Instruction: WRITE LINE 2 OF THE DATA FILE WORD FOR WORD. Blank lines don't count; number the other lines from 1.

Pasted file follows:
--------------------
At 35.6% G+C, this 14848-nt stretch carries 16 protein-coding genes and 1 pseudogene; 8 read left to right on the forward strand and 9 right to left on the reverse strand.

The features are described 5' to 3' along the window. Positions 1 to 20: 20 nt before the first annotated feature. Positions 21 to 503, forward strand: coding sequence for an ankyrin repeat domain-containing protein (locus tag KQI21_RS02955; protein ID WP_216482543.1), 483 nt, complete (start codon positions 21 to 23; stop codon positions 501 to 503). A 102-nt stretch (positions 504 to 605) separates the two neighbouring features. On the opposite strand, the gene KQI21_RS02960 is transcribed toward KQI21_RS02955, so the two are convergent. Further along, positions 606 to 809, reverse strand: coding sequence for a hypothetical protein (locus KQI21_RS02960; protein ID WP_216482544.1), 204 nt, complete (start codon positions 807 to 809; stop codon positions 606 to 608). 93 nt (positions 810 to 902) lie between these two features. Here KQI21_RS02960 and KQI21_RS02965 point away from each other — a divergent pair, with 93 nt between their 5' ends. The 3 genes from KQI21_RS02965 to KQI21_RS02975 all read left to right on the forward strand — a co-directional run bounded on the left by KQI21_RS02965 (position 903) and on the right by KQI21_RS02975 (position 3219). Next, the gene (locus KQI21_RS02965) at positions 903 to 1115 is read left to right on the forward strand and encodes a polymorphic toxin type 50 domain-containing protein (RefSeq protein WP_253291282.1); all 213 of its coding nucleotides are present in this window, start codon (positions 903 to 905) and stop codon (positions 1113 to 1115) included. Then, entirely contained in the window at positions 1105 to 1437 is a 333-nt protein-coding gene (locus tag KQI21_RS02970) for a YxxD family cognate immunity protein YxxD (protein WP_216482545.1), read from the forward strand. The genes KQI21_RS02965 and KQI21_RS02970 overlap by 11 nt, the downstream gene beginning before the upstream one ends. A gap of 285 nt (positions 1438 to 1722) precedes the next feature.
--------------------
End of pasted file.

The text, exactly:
The features are described 5' to 3' along the window. Positions 1 to 20: 20 nt before the first annotated feature. Positions 21 to 503, forward strand: coding sequence for an ankyrin repeat domain-containing protein (locus tag KQI21_RS02955; protein ID WP_216482543.1), 483 nt, complete (start codon positions 21 to 23; stop codon positions 501 to 503). A 102-nt stretch (positions 504 to 605) separates the two neighbouring features. On the opposite strand, the gene KQI21_RS02960 is transcribed toward KQI21_RS02955, so the two are convergent. Further along, positions 606 to 809, reverse strand: coding sequence for a hypothetical protein (locus KQI21_RS02960; protein ID WP_216482544.1), 204 nt, complete (start codon positions 807 to 809; stop codon positions 606 to 608). 93 nt (positions 810 to 902) lie between these two features. Here KQI21_RS02960 and KQI21_RS02965 point away from each other — a divergent pair, with 93 nt between their 5' ends. The 3 genes from KQI21_RS02965 to KQI21_RS02975 all read left to right on the forward strand — a co-directional run bounded on the left by KQI21_RS02965 (position 903) and on the right by KQI21_RS02975 (position 3219). Next, the gene (locus KQI21_RS02965) at positions 903 to 1115 is read left to right on the forward strand and encodes a polymorphic toxin type 50 domain-containing protein (RefSeq protein WP_253291282.1); all 213 of its coding nucleotides are present in this window, start codon (positions 903 to 905) and stop codon (positions 1113 to 1115) included. Then, entirely contained in the window at positions 1105 to 1437 is a 333-nt protein-coding gene (locus tag KQI21_RS02970) for a YxxD family cognate immunity protein YxxD (protein WP_216482545.1), read from the forward strand. The genes KQI21_RS02965 and KQI21_RS02970 overlap by 11 nt, the downstream gene beginning before the upstream one ends. A gap of 285 nt (positions 1438 to 1722) precedes the next feature.